More popular than climbing, auto touring is one of the best ways to enjoy City of Rocks. The journey technically begins in Albion - the starting point for the 49-mile City of Rocks Back Country Byway, or checkout our auto tour guide just for City of Rocks. Upon reaching Almo, be sure and stop at the City of Rocks/Castle Rocks visitor center for maps, information, and to watch the 8-minute orientation video that provide a great overview of City of Rocks geology, history, and things to do. The visitor center also offers books, apparel, and souvenirs.

Near the east entrance to the Reserve, drive up the narrow-winding road to the Circle Creek Overlook (elevation 6,120). On a clear day, you can see the Bear River Mountains over 100 miles away! The Geological Interpretive Trail begins at the overlook parking area.

Auto tourists should also plan a stop at Camp Rock or Register Rock to view the many signatures in axle-grease, left by California-bound emigrants (1843-1882). Follow the California National Historic Trail for interpretive exhibits on Pinnacle Pass, Twin Sisters, City of Rocks Stage Station, and views to the famed Granite Pass.

If your interest is scenery and geology, continue on the City of Rocks Road. Watch for climbers on Elephant Rock, Bath Rock, and at the Morning Glory Spire viewpoint. Plan a picnic in the shade of aspens and the Bread Loaves monolith at the Emery Pass Picnic Area. The byway continues another 15 miles down Emery Canyon and Birch Creek Canyon to the historic town of Oakley.

 
Pinyon Jay perched in juniper

Pinyon Jay perched in juniper

Wallace Keck

Birding

Idaho Birders know that City of Rocks, Castle Rocks, and the Almo Valley are some of the best locations in the state for observing Pinyon Jay, Virginia's Warbler, Gray Flycatcher, Juniper Titmouse, Bushtit, Greater Sage-Grouse, Black-throated Gray Warbler, and Plumbeous Vireo. Over 150 bird species have been documented in the checklist area, and over 100 species have been counted in a single day!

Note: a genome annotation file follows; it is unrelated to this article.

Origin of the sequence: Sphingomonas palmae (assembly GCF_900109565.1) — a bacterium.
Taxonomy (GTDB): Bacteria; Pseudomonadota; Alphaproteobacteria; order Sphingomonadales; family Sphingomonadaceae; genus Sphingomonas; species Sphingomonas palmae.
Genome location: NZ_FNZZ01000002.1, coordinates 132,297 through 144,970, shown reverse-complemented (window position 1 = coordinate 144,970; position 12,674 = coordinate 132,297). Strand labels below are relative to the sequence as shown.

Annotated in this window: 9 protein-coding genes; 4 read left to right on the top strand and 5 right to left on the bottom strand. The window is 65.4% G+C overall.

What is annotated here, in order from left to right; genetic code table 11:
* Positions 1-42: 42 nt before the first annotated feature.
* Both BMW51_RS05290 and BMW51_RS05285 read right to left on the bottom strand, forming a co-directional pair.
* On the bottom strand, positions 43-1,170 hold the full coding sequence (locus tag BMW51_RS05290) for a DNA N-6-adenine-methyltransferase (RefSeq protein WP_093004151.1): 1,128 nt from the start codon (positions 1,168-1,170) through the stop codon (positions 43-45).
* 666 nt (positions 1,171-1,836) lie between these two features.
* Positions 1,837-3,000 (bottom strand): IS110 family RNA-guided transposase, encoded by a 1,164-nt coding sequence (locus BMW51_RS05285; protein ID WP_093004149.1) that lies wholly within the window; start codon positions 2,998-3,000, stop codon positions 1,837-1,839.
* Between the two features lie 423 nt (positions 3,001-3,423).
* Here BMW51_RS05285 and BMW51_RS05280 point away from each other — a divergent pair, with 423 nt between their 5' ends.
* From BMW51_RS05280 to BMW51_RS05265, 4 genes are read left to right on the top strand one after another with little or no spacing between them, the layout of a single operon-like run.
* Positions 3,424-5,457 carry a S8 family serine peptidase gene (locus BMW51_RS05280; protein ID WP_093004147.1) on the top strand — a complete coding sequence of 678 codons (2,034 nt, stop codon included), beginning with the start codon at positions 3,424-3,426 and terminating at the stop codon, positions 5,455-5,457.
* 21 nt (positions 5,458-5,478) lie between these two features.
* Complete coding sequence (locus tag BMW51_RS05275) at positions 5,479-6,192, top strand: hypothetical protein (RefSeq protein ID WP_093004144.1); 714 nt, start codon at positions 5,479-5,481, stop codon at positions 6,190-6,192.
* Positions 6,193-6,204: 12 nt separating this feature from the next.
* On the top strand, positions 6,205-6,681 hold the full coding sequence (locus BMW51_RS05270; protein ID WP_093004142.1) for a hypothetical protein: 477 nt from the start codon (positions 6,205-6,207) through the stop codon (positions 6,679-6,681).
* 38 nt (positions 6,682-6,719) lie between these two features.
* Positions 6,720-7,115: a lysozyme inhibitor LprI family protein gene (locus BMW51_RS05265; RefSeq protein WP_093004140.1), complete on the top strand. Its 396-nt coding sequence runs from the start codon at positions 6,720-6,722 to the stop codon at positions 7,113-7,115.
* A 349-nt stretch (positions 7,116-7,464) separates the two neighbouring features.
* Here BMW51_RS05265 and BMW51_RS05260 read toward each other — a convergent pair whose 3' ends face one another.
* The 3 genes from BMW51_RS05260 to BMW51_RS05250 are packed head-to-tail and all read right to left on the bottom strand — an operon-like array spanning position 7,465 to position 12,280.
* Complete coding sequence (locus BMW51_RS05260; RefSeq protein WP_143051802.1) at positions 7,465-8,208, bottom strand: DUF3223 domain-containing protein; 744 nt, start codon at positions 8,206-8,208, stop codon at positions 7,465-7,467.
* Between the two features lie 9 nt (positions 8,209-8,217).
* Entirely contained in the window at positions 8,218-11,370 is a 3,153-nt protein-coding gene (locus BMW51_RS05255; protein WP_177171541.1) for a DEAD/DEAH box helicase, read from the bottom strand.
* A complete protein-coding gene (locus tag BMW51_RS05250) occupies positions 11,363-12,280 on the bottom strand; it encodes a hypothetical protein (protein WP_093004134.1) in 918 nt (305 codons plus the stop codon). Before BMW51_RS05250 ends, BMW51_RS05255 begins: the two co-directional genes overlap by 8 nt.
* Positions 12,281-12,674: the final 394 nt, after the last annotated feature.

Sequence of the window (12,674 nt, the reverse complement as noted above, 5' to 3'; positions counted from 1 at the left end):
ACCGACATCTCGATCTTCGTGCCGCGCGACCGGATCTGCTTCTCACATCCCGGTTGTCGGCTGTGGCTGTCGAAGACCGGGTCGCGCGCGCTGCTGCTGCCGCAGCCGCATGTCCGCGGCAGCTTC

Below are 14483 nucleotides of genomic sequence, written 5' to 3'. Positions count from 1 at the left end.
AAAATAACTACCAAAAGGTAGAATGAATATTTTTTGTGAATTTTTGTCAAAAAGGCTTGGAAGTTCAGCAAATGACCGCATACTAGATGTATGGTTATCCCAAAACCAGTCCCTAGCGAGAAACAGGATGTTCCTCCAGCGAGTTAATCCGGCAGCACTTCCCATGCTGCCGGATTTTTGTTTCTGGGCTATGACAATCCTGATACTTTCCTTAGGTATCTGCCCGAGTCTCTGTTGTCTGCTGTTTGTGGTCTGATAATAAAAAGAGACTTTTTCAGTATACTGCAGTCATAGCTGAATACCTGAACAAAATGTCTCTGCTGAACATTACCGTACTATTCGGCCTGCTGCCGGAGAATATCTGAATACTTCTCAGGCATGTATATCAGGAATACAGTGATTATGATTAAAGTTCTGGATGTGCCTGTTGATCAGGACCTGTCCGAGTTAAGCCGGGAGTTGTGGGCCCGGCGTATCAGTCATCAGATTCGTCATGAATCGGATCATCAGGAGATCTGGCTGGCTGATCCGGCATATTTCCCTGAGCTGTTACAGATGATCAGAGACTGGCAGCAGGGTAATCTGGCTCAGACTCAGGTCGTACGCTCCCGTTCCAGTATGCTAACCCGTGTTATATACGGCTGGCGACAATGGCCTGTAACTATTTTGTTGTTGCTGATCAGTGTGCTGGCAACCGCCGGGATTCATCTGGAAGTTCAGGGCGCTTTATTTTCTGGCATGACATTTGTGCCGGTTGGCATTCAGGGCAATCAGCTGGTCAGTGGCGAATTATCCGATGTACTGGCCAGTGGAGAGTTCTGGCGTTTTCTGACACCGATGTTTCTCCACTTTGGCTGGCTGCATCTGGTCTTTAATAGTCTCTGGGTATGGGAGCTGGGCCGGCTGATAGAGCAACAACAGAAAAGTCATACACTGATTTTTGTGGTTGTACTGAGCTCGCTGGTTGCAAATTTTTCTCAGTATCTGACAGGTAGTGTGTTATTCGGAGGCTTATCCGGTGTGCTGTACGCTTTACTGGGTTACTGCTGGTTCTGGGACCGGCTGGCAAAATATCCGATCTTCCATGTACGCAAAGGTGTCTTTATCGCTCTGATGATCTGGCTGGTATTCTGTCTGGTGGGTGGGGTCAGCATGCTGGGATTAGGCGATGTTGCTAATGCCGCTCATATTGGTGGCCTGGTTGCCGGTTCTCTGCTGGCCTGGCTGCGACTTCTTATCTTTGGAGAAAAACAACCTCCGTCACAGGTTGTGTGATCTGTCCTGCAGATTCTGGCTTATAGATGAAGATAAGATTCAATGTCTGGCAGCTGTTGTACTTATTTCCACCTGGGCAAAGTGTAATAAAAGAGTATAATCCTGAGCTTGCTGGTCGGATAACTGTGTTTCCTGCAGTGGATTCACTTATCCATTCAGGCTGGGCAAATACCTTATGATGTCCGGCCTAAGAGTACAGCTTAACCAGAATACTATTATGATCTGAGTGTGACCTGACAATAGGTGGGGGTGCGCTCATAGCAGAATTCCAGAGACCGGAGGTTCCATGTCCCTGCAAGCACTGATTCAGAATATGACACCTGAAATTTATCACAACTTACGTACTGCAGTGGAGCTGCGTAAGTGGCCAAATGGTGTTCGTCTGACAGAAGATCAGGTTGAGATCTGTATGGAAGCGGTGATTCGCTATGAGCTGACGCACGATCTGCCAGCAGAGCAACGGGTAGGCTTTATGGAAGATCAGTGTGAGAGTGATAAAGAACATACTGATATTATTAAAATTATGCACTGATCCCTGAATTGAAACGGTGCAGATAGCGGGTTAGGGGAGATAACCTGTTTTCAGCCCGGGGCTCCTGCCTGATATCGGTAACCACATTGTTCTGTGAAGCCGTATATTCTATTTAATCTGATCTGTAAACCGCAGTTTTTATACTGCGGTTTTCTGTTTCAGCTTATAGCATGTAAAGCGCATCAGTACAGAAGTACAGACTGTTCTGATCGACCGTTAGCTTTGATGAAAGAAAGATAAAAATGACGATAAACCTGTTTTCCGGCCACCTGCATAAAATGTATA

Idaho's State Bird (Mountain Bluebird) is here, as well as nesting Golden Eagles, Ferruginous Hawk, Burrowing Owl, Canyon Wren, Green-tailed Towhee, Lesser Goldfinch, and many more that are recorded on the Checklist of Birds.

City of Rocks exhibits many habitats that contributes to a diversity of birds. In just a short hike or drive one can easily encounter sagebrush steppe, pinyon-juniper woodlands, willow-choked streams, rocky canyons, aspen forest, mahogany woodlands, sub alpine fir, and alpine ridges. Just about anywhere in the Reserve and State Park can be good birding, but check out these hotspots: Parking Lot Rock, Stines Creek Picnic Area, Almo Creek Wetlands, and Smoky Mountain Campground.

 
Equestrian Riders at Castle Rocks

Equestrian Riders at Castle Rocks State Park

Wallace Keck

Horseback Riding

Horseback riding can be one of the best ways to experience much of the Reserve's backcountry. Often you can see more wildlife, explore steep rugged country, and more quickly escape the crowds. City of Rocks equestrian trails take you deep into the heart of the North Fork Circle Creek country, Indian Grove, and even 8,867-foot Graham Peak.

Horse trailer parking is currently permitted near Register Rock and at Bread Loaves. The equestrian day-use parking area and trailhead at Smoky Mountain is the best facility, and the California Trail leads into the Reserve.

(under construction 7/22/14)

Did You Know?

Old fence and sagebrush near granite rock formations.

The rural historic setting of City of Rocks National Reserve and the surrounding area reflect the traditional western rural lifestyles of the people who settled here beginning in 1869.